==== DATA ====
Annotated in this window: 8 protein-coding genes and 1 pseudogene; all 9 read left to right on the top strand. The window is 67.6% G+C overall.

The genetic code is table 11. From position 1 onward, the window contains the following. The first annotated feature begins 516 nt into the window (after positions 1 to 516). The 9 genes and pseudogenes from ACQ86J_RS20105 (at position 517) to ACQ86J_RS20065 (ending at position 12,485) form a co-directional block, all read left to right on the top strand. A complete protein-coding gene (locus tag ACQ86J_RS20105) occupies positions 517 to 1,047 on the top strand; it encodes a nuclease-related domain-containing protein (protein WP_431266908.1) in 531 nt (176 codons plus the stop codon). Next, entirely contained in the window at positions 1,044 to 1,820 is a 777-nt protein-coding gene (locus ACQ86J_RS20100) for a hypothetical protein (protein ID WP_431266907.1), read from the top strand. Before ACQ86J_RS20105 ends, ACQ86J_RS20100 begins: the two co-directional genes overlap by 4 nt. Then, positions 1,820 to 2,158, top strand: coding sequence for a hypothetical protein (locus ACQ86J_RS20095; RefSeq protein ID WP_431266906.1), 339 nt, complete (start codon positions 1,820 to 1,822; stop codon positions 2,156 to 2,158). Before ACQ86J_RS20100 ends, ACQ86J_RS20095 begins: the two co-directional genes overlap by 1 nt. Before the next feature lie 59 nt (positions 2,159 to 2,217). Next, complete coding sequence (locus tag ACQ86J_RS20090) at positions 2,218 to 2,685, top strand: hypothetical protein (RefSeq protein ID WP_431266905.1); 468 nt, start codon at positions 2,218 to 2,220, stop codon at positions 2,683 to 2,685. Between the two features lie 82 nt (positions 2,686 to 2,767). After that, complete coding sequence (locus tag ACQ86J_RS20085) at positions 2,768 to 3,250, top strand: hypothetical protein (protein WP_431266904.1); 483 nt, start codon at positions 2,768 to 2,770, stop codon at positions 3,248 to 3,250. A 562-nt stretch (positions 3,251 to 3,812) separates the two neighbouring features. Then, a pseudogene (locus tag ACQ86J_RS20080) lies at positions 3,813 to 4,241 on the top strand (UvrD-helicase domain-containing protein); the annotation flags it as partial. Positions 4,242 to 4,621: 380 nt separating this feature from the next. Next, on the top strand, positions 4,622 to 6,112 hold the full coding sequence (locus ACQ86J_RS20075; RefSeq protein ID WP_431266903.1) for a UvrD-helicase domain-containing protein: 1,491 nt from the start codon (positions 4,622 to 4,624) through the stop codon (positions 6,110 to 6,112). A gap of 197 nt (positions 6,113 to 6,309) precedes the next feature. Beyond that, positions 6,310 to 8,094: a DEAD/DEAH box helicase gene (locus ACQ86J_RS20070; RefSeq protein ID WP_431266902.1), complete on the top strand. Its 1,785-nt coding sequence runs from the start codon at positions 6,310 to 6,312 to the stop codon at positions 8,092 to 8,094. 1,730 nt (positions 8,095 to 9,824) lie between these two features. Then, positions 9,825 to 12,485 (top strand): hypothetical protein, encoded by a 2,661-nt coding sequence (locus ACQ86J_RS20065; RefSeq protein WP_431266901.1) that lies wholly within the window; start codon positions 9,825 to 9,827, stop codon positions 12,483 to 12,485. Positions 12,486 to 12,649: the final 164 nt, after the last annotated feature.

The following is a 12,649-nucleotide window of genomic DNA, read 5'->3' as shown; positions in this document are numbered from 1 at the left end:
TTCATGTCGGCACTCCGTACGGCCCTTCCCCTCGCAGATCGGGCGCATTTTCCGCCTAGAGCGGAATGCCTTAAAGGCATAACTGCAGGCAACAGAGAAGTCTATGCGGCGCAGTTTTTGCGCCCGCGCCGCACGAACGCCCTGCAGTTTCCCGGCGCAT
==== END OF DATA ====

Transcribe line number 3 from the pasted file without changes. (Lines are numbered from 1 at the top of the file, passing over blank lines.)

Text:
The following is a 12,649-nucleotide window of genomic DNA, read 5'->3' as shown; positions in this document are numbered from 1 at the left end: